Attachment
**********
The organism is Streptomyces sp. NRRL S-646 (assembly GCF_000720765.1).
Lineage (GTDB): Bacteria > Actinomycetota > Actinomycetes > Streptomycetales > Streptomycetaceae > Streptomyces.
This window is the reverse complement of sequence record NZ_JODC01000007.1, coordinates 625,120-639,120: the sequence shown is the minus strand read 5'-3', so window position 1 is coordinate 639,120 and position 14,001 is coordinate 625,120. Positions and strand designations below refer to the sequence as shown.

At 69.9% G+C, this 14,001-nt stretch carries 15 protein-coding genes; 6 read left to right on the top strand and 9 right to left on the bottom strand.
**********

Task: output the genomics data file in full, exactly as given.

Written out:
The organism is Streptomyces sp. NRRL S-646 (assembly GCF_000720765.1).
Lineage (GTDB): Bacteria > Actinomycetota > Actinomycetes > Streptomycetales > Streptomycetaceae > Streptomyces.
This window is the reverse complement of sequence record NZ_JODC01000007.1, coordinates 625,120-639,120: the sequence shown is the minus strand read 5'-3', so window position 1 is coordinate 639,120 and position 14,001 is coordinate 625,120. Positions and strand designations below refer to the sequence as shown.

At 69.9% G+C, this 14,001-nt stretch carries 15 protein-coding genes; 6 read left to right on the top strand and 9 right to left on the bottom strand.